Officers placed on leave after Bayview shooting

Five San Francisco police officers who are believed to have opened fire on 26-year-old Mario Woods after an alleged stabbing in the Bayview have been placed on administrative leave as the investigation into the shooting continues.

Woods, a San Francisco resident, was suspected in a stabbing reported nearby on Wednesday afternoon. Police said Woods moved toward an officer while armed with a knife, prompting the officers to open fire.

A video of the shooting, apparently from a bystander aboard a San Francisco Municipal Railway vehicle, was posted to Instagram and has gone viral on social media.

The video appears to show a man limping on the sidewalk and surrounded by officers. Someone off-screen urges the man to “just drop it,” then seconds later a number of shots ring out.

Police said they have viewed the cellphone video and will continue to search the area for more video evidence.

It’s unclear whether the five officers who were placed on administrative assignment have viewed the video posted to Instagram, said Lt. Robert Yick with the Police Department’s internal affairs division.

Yick said the officers were not interviewed Wednesday but were in the process of being interviewed by investigators Thursday.

In 2009, when Woods was 19, he had been previously included in a gang injunction requested by the city attorney’s office. A San Francisco Superior Court judge added him and five other men to one of The City’s civil gang injunctions targeting a Hunters Point criminal street gang known as the Oakdale Mob, according to the city attorney’s office.

City Attorney Dennis Herrera said in 2009 that Woods and the other men “have engaged in an alarming pattern of gang violence and criminal conduct in a short span of time, and their addition to the existing injunction is clearly warranted.”

The city attorney’s office said in a statement in 2009 that Woods was “an active member of Oakdale Mob whose gang related activities include armed robbery and attempted armed robbery; shooting incidents; weapons possession offenses; and driving a stolen car.” Woods was also allegedly involved in an automobile injury accident while fleeing from police, according to the city attorney’s office.

The injunctions prohibit gang members from associating together in certain “safety zones” and police said they have been helpful in discouraging gang activity. However, the American Civil Liberties Union and other critics have opposed them over civil liberties, racial profiling and due process concerns.

Wednesday’s incident began at 3:49 p.m. Wednesday when the stabbing victim, also a San Francisco resident, was dropped off at San Francisco General Hospital with a stab wound to his shoulder, police said.

The victim, who is expected to survive, told police he was stabbed in the 6600 block of Third Street near Le Conte Avenue and gave authorities a description of the suspect.

Officers responded to the scene and were flagged down by a witness who also gave a description of the suspect. At 4:34 p.m., an officer spotted someone who matched the suspect description and was armed with a knife, according to police.

Several officers responded and gave numerous orders for Woods to drop the knife. When he refused, the officers used a less-lethal firearm known as a bean bag gun to try to subdue him but it had no apparent effect, so they tried to use pepper spray on him as well, police said.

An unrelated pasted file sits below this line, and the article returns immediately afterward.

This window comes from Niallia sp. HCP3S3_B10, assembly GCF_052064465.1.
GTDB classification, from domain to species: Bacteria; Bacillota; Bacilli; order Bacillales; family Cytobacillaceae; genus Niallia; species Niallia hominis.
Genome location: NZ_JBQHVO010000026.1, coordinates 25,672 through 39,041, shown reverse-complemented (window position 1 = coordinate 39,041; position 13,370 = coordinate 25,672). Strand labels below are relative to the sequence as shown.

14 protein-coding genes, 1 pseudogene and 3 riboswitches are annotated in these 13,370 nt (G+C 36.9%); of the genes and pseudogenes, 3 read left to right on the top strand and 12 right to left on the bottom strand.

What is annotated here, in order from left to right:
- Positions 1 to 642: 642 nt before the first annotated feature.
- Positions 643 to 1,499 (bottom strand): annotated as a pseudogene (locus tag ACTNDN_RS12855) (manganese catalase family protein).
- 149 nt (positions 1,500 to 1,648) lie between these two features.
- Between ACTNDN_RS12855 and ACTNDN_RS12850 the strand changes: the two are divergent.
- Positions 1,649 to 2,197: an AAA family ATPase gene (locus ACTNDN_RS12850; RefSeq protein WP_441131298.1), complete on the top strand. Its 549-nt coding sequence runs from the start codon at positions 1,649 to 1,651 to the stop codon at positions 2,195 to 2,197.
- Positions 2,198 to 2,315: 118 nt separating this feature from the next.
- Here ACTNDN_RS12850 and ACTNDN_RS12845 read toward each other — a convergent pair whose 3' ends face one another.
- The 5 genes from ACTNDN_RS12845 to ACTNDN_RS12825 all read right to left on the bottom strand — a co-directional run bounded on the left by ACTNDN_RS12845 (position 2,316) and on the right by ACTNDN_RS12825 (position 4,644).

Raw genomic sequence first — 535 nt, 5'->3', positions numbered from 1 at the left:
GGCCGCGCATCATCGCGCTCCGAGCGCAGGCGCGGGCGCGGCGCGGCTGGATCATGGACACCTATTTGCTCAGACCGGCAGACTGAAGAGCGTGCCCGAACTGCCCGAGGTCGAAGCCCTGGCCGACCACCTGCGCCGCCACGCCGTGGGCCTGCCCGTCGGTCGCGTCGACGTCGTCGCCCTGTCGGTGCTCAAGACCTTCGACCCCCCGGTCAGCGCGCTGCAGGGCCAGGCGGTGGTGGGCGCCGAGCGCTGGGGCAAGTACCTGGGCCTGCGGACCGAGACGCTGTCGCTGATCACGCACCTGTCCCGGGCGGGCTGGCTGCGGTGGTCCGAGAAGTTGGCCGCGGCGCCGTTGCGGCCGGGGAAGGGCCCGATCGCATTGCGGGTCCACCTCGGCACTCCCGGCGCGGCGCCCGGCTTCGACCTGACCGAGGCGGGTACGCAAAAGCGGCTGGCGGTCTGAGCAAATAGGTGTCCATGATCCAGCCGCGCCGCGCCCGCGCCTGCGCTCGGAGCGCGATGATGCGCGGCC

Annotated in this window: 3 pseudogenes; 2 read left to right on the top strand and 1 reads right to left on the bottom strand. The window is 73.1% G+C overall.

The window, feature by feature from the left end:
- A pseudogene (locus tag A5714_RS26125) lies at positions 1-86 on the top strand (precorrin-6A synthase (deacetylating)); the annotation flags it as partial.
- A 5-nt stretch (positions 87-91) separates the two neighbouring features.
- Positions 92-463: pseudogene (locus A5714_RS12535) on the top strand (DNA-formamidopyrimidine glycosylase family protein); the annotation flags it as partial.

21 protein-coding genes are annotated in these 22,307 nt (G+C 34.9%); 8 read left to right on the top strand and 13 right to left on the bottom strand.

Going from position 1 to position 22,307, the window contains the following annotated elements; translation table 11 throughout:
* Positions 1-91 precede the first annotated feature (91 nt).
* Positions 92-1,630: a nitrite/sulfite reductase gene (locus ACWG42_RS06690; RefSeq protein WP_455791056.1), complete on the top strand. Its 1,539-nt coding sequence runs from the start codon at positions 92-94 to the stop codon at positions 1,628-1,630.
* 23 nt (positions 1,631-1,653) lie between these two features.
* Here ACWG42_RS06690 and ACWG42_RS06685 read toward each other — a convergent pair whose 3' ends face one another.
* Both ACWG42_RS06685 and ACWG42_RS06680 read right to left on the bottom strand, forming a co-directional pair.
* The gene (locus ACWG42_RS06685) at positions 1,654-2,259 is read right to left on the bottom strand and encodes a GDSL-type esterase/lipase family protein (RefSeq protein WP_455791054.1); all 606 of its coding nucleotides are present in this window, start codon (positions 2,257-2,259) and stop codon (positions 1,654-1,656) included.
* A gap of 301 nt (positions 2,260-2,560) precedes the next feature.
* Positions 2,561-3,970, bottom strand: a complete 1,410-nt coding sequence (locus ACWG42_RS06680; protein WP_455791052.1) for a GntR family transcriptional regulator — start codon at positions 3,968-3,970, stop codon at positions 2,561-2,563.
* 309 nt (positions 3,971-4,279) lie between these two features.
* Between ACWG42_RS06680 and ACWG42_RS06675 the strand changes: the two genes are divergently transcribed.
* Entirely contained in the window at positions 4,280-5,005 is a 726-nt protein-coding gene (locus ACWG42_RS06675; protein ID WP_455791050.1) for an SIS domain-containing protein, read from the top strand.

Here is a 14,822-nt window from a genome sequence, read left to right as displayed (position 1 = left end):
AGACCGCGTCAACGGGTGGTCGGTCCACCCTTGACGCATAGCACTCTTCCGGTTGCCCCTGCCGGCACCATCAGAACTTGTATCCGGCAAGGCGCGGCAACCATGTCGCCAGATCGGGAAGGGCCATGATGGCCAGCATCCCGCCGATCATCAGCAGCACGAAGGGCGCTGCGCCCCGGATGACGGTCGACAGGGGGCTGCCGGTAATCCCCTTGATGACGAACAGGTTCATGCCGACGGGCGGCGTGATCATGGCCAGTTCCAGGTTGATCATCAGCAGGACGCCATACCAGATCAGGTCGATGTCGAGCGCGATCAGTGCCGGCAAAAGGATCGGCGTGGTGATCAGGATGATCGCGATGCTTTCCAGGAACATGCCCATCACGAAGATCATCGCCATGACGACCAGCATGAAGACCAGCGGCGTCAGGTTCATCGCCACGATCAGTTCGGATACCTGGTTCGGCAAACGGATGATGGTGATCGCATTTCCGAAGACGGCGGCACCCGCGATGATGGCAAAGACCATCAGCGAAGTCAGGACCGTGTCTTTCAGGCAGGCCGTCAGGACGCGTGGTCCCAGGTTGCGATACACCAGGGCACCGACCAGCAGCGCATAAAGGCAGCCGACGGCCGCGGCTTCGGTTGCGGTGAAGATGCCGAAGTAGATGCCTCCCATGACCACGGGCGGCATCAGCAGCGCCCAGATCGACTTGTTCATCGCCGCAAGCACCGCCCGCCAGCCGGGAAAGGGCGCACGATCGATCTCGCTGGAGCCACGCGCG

When that also failed to subdue him, officers tried to use a higher-powered bean bag weapon, which caused Woods to drop to one knee, but did not cause him to drop the knife, police said.

Woods then tried to walk onto Keith Street toward Fitzgerald Avenue and an officer moved onto the sidewalk to stop him from fleeing, according to police.

Police said Woods moved toward that officer while still armed with the knife, prompting the five officers to fire their handguns at him.

Woods was pronounced dead at the scene, police said.

The medical examiner’s office said an autopsy was being conducted Thursday to document the official cause of Woods’ death. Personnel at the medical examiner’s office have not yet released how many bullets entered Woods’ body.

Yick said the Police Department’s homicide division will decide when to release the names of the officers involved in the shooting. He said the officers’ mental health and well-being will be evaluated if and when they return to their regular duties.

San Francisco police spokesman Officer Albie Esparza said a town hall meeting is being planned in the coming days.

Esparza said information disclosed at the meeting may include how many projectiles were deployed, how many lethal rounds were fired, how many officers deployed pepper spray and at what distances.

San Francisco Supervisor Malia Cohen, who represents the Bayview District, issued a statement Thursday urging members of the public “to honor the life of Mr. Mario Woods through peaceful and nonviolent gatherings in remembrance of his life.” Cohen encouraged members of the public to attend the town hall meeting and called on those investigating the shooting to do so “transparently, thoroughly and quickly.”

The officer-involved shooting is being investigated by the department’s homicide division, internal affairs division, the San Francisco District Attorney’s Office, the medical examiner’s office and the city’s Office of Citizen Complaints.

Cohen said that her “heart aches for the family that has lost a loved one” and that she is deeply saddened by Woods’ death.